If the taxpayer is married, the income of the taxpayer is combined with the income of the spouse. Then the tax on 50% of the combined income is doubled correspondingly. In addition to the personal income tax, a surcharge is levied at the rate of 5.5% of the personal income tax.
Social security contributions are withheld from employees' salaries and wages. The employer and employee each generally contribute 50% of the total social security contributions. From 1 January 2010 the deductibility of medical insurance contributions has been reformed for income tax purposes to a large extent in favour of the taxpayer.
Members of the Roman Catholic, German Protestant, Lutheran and Jewish churches have to pay church tax. The tax rate amounts to about 8% or 9% of the annual income tax liability and varies according to the district of residence. It is a deductible expense for income tax purposes.
Assets transferred by gift or inheritance are subject to tax. If either the transferor or the recipient is resident in Germany, all transferred assets are taxed wherever situated. If neither party is a German resident, the tax is limited to property located in Germany. The Federal Republic of Germany keeps tax treaties with six countries for these purposes - Austria (expired 1 January 2008), Denmark, Greece, Sweden, Switzerland and USA.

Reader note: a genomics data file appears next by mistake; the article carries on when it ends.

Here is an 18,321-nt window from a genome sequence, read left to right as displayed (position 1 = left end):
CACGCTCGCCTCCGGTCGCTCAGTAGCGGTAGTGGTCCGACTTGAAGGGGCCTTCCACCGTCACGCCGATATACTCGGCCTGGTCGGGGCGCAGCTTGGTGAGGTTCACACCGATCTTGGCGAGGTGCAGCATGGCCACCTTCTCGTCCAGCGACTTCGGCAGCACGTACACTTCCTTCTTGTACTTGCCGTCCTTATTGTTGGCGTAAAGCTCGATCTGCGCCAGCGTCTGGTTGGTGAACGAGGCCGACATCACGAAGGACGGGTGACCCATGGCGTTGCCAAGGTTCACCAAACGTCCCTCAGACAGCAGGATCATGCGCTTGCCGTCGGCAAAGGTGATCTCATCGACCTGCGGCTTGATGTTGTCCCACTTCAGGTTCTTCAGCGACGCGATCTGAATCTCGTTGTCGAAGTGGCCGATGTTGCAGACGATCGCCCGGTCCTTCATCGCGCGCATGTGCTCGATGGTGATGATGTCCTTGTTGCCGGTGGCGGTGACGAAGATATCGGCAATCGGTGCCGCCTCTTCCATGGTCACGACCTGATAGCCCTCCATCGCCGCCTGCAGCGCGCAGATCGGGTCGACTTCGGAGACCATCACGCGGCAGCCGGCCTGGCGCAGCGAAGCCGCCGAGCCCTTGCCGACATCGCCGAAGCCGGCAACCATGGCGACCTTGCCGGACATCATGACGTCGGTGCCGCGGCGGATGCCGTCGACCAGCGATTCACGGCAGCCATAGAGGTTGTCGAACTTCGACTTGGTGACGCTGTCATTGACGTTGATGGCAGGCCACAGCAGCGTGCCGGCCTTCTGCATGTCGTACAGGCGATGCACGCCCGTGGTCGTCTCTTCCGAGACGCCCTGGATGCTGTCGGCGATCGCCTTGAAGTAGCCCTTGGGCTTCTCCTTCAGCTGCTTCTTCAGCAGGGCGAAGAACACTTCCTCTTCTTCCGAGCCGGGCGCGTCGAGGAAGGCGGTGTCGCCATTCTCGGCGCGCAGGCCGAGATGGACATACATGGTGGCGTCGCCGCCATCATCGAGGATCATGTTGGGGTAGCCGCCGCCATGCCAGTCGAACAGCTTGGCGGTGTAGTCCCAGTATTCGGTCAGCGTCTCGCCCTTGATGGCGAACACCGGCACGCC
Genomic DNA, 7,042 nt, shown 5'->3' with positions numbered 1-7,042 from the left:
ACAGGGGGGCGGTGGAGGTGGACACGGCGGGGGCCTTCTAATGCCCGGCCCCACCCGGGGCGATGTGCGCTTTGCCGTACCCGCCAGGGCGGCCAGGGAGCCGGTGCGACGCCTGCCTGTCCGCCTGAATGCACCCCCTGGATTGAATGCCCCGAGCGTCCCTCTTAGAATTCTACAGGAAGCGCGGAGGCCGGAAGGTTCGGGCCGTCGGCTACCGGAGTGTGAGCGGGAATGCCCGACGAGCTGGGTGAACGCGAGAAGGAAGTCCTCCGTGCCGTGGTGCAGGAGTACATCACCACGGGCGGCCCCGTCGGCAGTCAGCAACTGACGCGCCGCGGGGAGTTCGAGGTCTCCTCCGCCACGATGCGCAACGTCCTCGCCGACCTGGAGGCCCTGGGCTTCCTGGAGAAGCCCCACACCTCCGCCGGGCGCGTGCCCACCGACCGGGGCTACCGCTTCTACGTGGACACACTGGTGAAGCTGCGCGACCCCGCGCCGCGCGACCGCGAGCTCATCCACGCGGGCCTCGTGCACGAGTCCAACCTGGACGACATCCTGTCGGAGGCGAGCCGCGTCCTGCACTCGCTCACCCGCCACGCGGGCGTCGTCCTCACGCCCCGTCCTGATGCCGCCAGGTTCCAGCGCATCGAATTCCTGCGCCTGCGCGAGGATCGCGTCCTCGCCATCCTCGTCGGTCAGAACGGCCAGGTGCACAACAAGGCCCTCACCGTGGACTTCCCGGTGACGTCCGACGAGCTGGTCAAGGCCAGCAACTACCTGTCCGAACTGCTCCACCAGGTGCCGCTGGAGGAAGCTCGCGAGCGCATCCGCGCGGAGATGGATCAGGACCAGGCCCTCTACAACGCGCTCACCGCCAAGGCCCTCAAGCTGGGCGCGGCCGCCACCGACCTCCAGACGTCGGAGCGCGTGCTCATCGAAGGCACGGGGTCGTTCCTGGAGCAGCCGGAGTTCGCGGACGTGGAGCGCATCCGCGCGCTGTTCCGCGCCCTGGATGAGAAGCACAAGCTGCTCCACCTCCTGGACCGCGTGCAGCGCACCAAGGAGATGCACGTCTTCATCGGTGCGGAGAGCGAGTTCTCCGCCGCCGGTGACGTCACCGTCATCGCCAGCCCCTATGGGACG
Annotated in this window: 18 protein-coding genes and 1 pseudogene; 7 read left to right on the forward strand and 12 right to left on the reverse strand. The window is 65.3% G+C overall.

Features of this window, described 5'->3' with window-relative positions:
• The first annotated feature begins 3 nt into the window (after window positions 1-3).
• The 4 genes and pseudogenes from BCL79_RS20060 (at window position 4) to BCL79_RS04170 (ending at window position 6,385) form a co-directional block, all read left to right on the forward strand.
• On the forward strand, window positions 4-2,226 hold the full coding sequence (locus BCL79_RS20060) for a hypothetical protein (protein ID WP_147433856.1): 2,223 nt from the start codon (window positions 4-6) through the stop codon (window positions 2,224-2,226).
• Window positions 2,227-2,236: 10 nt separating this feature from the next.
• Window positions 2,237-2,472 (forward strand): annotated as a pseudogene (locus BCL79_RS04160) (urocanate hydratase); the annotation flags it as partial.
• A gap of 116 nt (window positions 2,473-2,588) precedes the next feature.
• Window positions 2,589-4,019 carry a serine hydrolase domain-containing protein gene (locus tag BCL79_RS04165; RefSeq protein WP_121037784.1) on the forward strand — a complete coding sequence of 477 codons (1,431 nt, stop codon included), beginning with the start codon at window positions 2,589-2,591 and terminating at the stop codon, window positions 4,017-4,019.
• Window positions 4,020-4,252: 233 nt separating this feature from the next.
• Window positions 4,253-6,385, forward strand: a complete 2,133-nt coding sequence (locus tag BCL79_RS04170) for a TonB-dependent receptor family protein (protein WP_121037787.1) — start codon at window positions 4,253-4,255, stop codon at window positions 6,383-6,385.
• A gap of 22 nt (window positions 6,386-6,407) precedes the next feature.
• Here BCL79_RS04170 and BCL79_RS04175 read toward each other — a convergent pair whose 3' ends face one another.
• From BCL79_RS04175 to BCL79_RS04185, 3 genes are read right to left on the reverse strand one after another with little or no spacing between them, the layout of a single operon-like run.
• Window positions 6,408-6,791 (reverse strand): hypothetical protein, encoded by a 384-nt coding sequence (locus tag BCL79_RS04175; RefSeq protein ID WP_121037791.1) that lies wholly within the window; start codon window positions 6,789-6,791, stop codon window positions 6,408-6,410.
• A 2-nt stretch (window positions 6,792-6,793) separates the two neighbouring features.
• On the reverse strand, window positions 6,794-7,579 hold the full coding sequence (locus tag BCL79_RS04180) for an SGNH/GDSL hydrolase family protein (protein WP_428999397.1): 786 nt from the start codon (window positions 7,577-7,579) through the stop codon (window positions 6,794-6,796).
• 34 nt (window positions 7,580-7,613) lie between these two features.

With effect from 1 January 2009, the German national Inheritance and Gift Tax Act was significantly reformed. The tax rates and exemptions vary according to the relationship between the transferor and the recipient and the value of the assets. Where children or the spouse are the beneficiaries, the rates range between 7% (where the assets have a value of EUR 52,000 or less) and 30% (where the assets have a value of more than EUR 25,565,000). In the new legislation the rates for brothers and sisters have been reduced and vary between 15% and 43%. If the transferor and the beneficiary are unrelated, the rates vary between 17% and 50% respectively. The spouse of the transferor is granted a personal allowance of EUR 500,000 and the children of the transferor are granted an allowance of EUR 400,000.